The Court also issued an order list today that granted cert in one new case, Ornaski v. Belmontes (05-493), in which it will consider two questions concerning California's "catch-all" mitigation instruction in capital cases, the so-called "unadorned factor (k)," which directs juries to consider "any other circumstance which extenuates the gravity of the crime even though it is not a legal excuse for the crime." The questions are: (1) Does [Boyde v. California, 494 U.S. 370 (1990)] confirm the constitutional sufficiency of California's "unadorned factor (k)" instruction where a defendant presents mitigating evidence of his background and character which relates to, or has a bearing on, his future prospects as a life prisoner? (2) Does the Ninth Circuit's holding, that California's "unadorned factor (k)" instruction is constitutionally inadequate to inform jurors they may consider "forward-looking" mitigation evidence, constitute a "new rule" under Teague v. Lane, 489 U.S. 288 (1989)?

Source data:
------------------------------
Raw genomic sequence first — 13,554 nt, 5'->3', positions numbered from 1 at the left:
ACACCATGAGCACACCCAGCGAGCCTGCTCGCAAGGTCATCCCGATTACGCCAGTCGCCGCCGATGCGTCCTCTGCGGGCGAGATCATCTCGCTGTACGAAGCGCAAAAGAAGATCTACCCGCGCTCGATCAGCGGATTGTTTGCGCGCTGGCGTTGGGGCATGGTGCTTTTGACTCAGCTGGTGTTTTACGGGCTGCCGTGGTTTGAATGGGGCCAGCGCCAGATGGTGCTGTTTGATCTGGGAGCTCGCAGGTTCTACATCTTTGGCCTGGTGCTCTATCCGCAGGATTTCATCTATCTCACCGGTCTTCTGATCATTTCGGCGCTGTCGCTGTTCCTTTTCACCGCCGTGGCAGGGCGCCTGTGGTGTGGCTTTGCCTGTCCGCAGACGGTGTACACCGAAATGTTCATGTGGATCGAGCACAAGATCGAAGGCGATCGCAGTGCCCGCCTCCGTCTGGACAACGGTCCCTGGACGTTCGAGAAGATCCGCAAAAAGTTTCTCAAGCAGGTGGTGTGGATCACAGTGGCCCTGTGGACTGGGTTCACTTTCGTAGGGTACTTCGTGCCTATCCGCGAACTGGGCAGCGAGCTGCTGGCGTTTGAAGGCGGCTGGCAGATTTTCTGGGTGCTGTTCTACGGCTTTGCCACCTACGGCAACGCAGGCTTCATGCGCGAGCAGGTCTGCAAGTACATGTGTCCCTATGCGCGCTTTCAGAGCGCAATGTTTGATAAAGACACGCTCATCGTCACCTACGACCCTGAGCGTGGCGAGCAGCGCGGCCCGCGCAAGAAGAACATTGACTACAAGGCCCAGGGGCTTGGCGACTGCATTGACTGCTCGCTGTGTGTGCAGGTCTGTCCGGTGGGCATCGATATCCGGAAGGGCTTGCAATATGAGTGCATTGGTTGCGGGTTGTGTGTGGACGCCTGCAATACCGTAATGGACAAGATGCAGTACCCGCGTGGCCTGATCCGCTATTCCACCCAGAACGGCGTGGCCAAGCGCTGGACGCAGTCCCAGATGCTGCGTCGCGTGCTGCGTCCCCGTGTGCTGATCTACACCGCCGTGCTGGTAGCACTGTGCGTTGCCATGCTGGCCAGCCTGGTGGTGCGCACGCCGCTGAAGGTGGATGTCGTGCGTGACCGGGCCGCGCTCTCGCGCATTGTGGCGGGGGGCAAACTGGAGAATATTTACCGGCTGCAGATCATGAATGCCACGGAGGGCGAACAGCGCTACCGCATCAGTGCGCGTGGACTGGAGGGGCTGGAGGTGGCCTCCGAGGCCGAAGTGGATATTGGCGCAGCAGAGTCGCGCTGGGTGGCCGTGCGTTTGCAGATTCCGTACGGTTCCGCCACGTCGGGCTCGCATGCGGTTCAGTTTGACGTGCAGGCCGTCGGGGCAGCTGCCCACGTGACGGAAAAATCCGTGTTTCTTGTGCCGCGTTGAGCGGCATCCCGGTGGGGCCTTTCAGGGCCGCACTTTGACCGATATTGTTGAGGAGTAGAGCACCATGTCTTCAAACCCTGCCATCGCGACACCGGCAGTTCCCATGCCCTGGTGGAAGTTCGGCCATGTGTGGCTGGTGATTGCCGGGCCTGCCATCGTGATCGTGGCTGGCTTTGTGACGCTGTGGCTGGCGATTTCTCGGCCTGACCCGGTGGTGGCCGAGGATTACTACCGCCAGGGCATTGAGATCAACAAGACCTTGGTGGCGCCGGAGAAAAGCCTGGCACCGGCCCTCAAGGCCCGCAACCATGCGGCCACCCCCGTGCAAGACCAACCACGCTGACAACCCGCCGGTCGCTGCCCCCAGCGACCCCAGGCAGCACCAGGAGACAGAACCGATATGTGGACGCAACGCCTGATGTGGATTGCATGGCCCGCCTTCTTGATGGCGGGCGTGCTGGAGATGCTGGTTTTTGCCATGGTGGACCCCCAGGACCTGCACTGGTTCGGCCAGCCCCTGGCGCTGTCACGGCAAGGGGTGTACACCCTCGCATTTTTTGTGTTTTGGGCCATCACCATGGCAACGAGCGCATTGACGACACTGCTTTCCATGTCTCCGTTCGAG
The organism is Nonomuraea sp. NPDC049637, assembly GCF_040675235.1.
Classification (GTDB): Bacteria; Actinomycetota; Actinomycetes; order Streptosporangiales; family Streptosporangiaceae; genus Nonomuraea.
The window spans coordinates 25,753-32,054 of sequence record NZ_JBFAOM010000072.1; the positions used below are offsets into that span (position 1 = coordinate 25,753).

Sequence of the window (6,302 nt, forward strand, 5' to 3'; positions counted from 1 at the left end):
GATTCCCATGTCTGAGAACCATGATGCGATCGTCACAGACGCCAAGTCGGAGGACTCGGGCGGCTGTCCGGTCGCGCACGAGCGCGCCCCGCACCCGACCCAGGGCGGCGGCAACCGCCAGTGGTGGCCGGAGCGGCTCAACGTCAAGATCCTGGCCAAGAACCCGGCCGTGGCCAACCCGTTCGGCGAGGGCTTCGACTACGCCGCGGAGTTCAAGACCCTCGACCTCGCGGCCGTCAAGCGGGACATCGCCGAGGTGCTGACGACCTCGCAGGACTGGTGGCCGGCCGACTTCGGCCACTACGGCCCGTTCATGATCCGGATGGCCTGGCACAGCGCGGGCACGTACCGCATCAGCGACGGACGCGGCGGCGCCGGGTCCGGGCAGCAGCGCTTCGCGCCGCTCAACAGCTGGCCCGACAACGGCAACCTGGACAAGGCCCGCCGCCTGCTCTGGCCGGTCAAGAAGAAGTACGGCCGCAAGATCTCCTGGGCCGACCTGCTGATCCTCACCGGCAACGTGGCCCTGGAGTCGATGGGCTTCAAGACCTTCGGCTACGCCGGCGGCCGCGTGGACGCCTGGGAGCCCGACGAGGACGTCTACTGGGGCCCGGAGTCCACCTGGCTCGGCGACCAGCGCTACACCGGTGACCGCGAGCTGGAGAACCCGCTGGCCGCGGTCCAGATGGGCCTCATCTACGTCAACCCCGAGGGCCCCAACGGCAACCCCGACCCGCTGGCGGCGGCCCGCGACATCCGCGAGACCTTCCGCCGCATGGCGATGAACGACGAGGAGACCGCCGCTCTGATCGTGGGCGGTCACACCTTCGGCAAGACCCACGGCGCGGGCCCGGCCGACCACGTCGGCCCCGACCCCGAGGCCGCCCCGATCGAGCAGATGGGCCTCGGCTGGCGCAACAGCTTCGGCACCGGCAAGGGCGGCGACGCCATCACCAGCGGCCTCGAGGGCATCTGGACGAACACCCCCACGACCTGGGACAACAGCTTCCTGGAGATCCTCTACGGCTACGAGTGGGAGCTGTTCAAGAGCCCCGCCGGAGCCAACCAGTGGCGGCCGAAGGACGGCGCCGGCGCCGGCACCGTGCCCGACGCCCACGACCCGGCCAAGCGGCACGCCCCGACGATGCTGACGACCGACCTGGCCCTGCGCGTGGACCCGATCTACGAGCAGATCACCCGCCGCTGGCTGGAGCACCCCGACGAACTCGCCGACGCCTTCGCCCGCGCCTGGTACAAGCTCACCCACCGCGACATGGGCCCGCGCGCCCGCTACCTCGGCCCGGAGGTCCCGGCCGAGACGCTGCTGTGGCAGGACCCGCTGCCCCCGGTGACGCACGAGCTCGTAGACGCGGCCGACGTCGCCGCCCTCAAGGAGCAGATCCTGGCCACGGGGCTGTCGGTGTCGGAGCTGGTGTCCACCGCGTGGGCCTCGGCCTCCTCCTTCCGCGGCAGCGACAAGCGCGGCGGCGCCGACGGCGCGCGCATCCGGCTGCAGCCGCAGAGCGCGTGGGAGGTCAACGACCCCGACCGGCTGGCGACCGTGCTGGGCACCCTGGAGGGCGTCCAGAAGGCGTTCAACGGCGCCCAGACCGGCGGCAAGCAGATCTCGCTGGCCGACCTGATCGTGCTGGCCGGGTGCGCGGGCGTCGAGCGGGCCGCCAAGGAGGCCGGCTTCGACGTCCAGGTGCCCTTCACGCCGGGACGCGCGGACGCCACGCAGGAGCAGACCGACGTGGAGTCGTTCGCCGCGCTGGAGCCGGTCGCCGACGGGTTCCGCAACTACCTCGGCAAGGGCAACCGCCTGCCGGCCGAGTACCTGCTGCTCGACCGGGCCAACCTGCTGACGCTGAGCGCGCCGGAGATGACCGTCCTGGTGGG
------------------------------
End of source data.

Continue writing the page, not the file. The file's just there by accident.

We'll get you the rest of the outstanding opinions shortly. Until then, thanks for reading!
Ken & Kim

From the Appellate Practice Group at Wiggin and Dana. For more information, contact Kim Rinehart, Ken Heath, Aaron Bayer, or Jeff Babbin at 203-498-4400